Have you thought about the ground your horses are working on lately? I sometimes worry that we pay so much attention to what goes on our horses legs and feet and backs, but little attention to what the horse is actually stepping on. If you ride out on the trail, you have to be ready for anything, but if you’re riding in an arena, it is important to think about what you’re asking your horse to perform on each day.


I want my horses on a surface that will allow the horse to work to the best of its ability with the least amount of stress and strain. And I want it to be level, consistent and dust-free. Plus, it must stand the test of time, holding up to the daily pounding of horse hooves and the regular grooming that makes it look and feel brand new.


Form to Function: 

Think of taking a jog or working out on different surfaces. Do you think you feel different after a workout running on concrete versus a clay athletic track? Now how do you feel after a barefoot run on the beach? Your horse adapts to each footing that he’s asked to run upon just like us humans, but some surfaces are better than others.


I used to live in southern Colorado, just north of the Great Sand Dunes National Park. I know many of you live in places where you would kill to have an unlimited supply of sand, but when your arena sits on top of a sand dune, it’s too much of a good thing. It was a great pen for riding colts, because they were working too hard to even think about bucking or running off!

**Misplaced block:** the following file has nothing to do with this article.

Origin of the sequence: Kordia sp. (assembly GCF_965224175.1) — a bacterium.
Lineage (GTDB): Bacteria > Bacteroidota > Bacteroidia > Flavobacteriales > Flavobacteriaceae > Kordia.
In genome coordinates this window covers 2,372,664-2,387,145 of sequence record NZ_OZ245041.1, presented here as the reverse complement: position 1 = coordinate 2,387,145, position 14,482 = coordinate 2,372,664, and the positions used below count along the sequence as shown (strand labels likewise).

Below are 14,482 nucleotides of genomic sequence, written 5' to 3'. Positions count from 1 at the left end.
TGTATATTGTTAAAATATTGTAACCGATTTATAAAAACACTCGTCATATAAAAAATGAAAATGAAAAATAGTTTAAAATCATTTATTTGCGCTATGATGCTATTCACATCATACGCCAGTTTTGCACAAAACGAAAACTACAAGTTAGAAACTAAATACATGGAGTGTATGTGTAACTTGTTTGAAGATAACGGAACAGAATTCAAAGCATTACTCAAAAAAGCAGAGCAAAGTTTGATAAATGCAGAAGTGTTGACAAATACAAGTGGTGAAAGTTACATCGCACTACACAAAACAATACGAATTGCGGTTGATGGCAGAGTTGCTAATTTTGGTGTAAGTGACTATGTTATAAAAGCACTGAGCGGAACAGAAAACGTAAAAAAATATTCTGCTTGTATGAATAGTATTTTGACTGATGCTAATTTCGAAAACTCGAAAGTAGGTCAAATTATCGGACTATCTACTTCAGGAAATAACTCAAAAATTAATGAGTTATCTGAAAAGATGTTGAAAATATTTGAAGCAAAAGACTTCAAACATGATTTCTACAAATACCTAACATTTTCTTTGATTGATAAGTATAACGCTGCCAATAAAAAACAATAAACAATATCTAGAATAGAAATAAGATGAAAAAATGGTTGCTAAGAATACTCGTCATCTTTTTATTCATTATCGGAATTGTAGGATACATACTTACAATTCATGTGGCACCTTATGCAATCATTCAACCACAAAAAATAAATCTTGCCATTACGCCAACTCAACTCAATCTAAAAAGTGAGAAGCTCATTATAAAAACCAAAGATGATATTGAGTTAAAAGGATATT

Even the slightest slope in an arena will cause changes of balance in your horse as you ride. I’ve worked in lots of arenas (including my own outdoor) that have gradual slopes. Most people would not be able to see the slope, but it affects the horse’s balance. With a green horse, you’ll be checking his speed on the downhill slope a good time to work on slow trot is on the uphill track. Be sure to think about any gradual slopes the next time you feel your horse speed up or slow involuntarily. The footing has an impact!


Footing is critical to the horse’s ability to perform, the stress and strain on his limbs, his respiratory health and his willingness to work. And for me, nothing is more pleasing than awesome footing and a freshly groomed arena.


The Bad:

I know what I didn’t want—straight sand, rocks constantly working their way up, uneven depth or too much depth. I knew I didn’t want materials that were so fine it would be dusty or sticky or clumpy. I didn’t want dust or slippery when wet.


I’ve ridden horses for half a century and a lot of that time has been spent in dusty arenas. I knew I didn’t want a material that would lead to high dust. The rider is not nearly as prone to sucking in the dust as the horse is (or the trainer that is standing on the ground). Respiratory problems in trainers and riding instructors are clearly an occupational hazard—lots of us are sporting inhalers by the time we reach the pinnacle of our careers. And I know lots of older horses with the heaves too; dust can be a huge contributing factor to these conditions. Whether you water for dust control or use a dust reduction product like I do, the materials you choose will have a bearing on your ability to control the dust.


The Good:

Constructing good footing for an indoor arena can be quite different from an outdoor, but in my experience, the sub-base in any arena is the most important layer (and the easiest layer to mess up). That’s where the leveling, layering and machine compaction takes place. Also, the sub-base is the important layer for drainage. If you have drainage concerns, it pays to have an expert build your sub-base with drains, crowning and/or a slight slope so that your arena stays useful in all conditions and dries off quickly.